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Yurkie

2 cartridge slots

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I was wondering if it would be as simple as adding a switch to have 2 cartridges connected to the Atari and flip a switch to toggle between them. 

 

My idea is to have one slot internal and have the plus cart or harmony cart insert in it, and a regular single game cartridge in the original external cartridge slot.

 

If I was reading the slot pin out correctly there is a 5v and a ground pin. Would a SPDT or a DPDT switch accomplish this?

 

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Switching off power to a cartridge while still having it connected to the address and data bus is BAD. Don't do that!
The correct way to is to switch the "chip select" pin (which on the VCS is connected to CPU address A12).

CPU A12 should be connected only to the "selected" cartridge, while the corresponding pin on the "deselected" one must be tied to GND. So you need a DPDT switch.
See here:

https://atariage.com/forums/topic/164987-modify-your-video-game-brain/

 

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Switch the VCC is not the better option as the second memory can be ghost fed by internal protection diodes.

Better use the A12 (chip select) pin.  The selected cart will receive the chip select on its pin A12 while the other will receive a GND (on its A12 pin) and stay unactive. 

 

image.png.f6a6569b04e72ab5bd75f8d96bd401ac.png

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How did the vintage 2600 cartridge selectors/changers (like the Video Game Brain and others) do it?  Those seemed to work.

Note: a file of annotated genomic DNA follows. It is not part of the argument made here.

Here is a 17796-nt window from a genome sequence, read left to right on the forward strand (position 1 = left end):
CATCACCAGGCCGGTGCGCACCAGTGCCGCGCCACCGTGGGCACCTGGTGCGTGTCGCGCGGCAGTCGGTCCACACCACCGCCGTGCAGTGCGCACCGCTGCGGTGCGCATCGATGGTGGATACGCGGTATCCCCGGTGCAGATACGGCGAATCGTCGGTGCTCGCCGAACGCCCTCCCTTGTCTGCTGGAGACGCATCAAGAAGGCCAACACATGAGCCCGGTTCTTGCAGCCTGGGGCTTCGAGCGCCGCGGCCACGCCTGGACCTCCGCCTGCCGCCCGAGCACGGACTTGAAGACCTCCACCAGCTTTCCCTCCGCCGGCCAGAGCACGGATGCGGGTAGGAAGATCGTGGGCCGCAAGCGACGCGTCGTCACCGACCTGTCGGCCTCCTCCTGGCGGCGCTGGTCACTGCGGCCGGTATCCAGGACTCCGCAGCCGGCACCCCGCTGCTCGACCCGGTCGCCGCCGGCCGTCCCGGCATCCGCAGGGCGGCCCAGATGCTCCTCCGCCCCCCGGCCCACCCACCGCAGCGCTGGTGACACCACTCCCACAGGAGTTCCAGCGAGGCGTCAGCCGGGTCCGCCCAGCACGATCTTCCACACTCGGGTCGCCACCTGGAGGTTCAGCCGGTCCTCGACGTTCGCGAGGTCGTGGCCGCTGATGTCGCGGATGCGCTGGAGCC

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11 minutes ago, doubledown said:

How did the vintage 2600 cartridge selectors/changers (like the Video Game Brain and others) do it?  Those seemed to work.

 

Click on the link above.

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When I added a game rom to the board in my heavy, I drilled a hole in the aluminum shielding so that a micro switch sticking its arm through the hole disabled the on-board rom when a cartridge was inserted.

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Cooler idea, build a cartridge slot into a cartridge,  like a Sonic 3 knuckles cart.  Put a switch on that and no need to have two cart slots.  Or like a 2600 copy cart, cart...

 

Just a thought.

 

 

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On 4/16/2021 at 3:35 PM, Danjovic said:

Better use the A12 (chip select) pin.  The selected cart will receive the chip select on its pin A12 while the other will receive a GND (on its A12 pin) and stay unactive. 

That depends on what you mean by inactive.

If it only means it does not respond to placing new data on the bus with a change of address but that any existing data is still being driven on the data pins that may not be sufficient as unless the active cartridge outputs can overpower those of the inactive one it will create contention on the data bus where one cartridge is trying to drive the line high and other is trying to drive it low potentially resulting in corrupted data. However if the cartridge data pins are tri-state and so go high impedance when the CS pin is pulled to ground then all should be OK. 

 

If the cartridge data pins do not go high impedance then a better method would be to place a buffer IC with tri-state outputs like a 74HC244 between both cartridge ports data pins and the data bus and use the switch to enable the outputs of the relevant buffer as that completely isolates the outputs of the "deselected" cartridge from the data bus, thereby completely eliminating a contention issues on the bus. All cartridge input pins can be connected in parallel.    

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I guess all cartridges have tri-state data pins, else there would be bus contention every time the VCS accesses TIA, RAM and I/O registers, which are mapped to the low 4k of the memory area (A12 low).

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7 hours ago, Stephen Moss said:

That depends on what you mean by inactive

Tristate or Standby depending on either Output Enable or Chip Enable signal is used by the cartridge. 

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